Method parenthesis - beginner question

Hello,

I’m going through a book which presents an example from which I’m a bit
confused over.

Here’s the example;


class Person
def initialize(name)
set_name(name)
end

def name
@first_name + ’ ’ + @last_name
end

def set_name(name)
first_name, last_name = name.split(/\s+/)
set_first_name(first_name)
set_last_name(last_name)
end

def set_first_name(name)
@first_name = name
end

def set_last_name(name)
@last_name = name
end
end


If the name paranthesis input was something like “Jack S.”, then;

“first_name, last_name = name.split(/\s+/)” = first_name = Jack,
last_name = Smith.

Now here’s the confusion;

“set_first_name(first_name)” = I don’t quite understand this part. I
understand it becomes set_first_name(Jack), but then why is this;

" def set_first_name(name)" instead of " def
set_first_name(first_name)".

Is it basically putting the value of (first_name) into (name), so
set_first_name(name) = set_first_name(Jack)? If so, could someone
explain why it works like this?

Thanks.

Hi, Taz798 U,

Both " def set_first_name(name)" and " def set_first_name(first_name)"
is
fine. They are called formal parameter. See
http://en.wikipedia.org/wiki/Parameter_(computer_programming)#Parameters_and_argumentsfor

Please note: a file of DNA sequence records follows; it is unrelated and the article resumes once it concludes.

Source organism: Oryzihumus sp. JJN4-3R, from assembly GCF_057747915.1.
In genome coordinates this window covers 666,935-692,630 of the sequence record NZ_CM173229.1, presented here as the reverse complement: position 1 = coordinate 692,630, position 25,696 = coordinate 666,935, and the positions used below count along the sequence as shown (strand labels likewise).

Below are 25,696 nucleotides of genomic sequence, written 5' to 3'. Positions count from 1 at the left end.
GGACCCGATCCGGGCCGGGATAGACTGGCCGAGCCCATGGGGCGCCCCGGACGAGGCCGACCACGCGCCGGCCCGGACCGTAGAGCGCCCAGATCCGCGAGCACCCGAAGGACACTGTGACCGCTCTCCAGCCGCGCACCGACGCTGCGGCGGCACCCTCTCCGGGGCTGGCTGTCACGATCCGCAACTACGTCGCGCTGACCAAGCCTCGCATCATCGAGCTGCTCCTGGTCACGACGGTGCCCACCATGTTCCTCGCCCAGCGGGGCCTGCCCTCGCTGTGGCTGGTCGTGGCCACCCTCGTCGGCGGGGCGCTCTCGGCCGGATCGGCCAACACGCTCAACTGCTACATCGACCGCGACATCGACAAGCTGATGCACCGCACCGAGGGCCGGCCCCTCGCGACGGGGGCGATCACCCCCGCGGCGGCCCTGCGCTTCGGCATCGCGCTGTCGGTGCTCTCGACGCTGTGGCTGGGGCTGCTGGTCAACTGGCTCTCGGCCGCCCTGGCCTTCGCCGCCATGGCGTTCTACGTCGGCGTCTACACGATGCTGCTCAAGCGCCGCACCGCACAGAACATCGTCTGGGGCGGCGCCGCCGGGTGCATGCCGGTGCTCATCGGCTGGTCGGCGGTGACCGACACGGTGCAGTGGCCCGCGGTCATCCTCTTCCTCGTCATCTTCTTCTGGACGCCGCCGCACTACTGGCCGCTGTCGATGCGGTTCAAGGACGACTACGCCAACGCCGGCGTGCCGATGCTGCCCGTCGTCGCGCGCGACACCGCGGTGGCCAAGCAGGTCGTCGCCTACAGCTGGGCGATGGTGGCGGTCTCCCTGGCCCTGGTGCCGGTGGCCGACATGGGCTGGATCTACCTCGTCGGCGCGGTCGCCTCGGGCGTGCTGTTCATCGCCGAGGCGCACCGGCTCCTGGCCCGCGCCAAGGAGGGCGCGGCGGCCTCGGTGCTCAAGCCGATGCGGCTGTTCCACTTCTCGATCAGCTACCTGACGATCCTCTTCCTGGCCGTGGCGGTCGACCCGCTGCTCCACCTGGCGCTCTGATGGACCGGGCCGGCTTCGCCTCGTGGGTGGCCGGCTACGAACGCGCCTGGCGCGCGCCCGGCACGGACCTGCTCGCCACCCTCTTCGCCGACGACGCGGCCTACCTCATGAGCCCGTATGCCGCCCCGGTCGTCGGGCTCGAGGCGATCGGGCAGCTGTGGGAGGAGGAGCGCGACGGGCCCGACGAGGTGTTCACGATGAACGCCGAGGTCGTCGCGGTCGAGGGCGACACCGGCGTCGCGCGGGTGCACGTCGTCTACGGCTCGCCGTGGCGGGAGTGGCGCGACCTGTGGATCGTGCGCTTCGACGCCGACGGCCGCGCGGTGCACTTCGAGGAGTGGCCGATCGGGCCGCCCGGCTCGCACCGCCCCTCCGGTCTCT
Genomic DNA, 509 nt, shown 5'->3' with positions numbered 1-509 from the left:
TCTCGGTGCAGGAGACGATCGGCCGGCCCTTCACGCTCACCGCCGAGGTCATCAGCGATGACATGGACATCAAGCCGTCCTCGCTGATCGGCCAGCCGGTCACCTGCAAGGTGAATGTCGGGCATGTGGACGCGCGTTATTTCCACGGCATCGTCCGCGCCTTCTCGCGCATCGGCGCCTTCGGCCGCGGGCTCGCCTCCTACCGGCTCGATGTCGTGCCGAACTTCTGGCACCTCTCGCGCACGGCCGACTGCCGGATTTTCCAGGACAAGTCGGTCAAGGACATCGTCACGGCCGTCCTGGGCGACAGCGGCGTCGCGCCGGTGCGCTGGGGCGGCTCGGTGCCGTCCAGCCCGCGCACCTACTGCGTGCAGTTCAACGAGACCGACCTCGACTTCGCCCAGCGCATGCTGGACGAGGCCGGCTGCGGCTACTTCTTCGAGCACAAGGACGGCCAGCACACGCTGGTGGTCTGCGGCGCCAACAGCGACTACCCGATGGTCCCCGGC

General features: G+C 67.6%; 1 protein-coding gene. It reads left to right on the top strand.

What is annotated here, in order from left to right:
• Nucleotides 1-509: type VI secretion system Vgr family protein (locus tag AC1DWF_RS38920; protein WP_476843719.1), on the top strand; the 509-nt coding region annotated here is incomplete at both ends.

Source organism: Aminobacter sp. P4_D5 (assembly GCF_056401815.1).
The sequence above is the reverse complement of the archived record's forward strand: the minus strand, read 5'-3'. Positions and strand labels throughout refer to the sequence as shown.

more information.

Yuanhang.

Thanks.

The (name) put me off, but I get it now :slight_smile:

Inside the method “set_name” “first_name” will be set to point to the
String “Jack” (in your example).

Then you are calling…

set_first_name(first_name)

Inside the set_first_name method, the name of the parameter is “name”.
So this reference to “Jack” is passed as the “name” parameter.

Now,
“first_name” inside the set_name method and
“name” inside the set_first_name method are
both pointing to the same object, the String “Jack”.

I think your point is valid because the parameter name could be
“first_name” to rhyme with the method name “set_first_name”.
But, no matter what you call it at all.

It could be something like

===
class Person
def initialize(name)
set_name(name)
end

def name
@first_name + ’ ’ + @last_name
end

def set_name(name)
first_name, last_name = name.split(/\s+/)
set_first_name(first_name)
set_last_name(last_name)
end

def set_first_name(first_name)
@first_name = first_name
end

def set_last_name(last_name)
@last_name = last_name
end
end

But, I think “name” is shorter!

Abinoam Jr.

Thanks Abinoam Jr.

That makes it more clearer as the book (up to that point) hadn’t really
properly explain parameter usage. I was initially wondering how
set_first_name(first_name) could become set_first_name(name), but now I
understand that they’re both pointing to the same object.

This forum is not affiliated to the Ruby language, Ruby on Rails framework, nor any Ruby applications discussed here.

| Privacy Policy | Terms of Service | Remote Ruby Jobs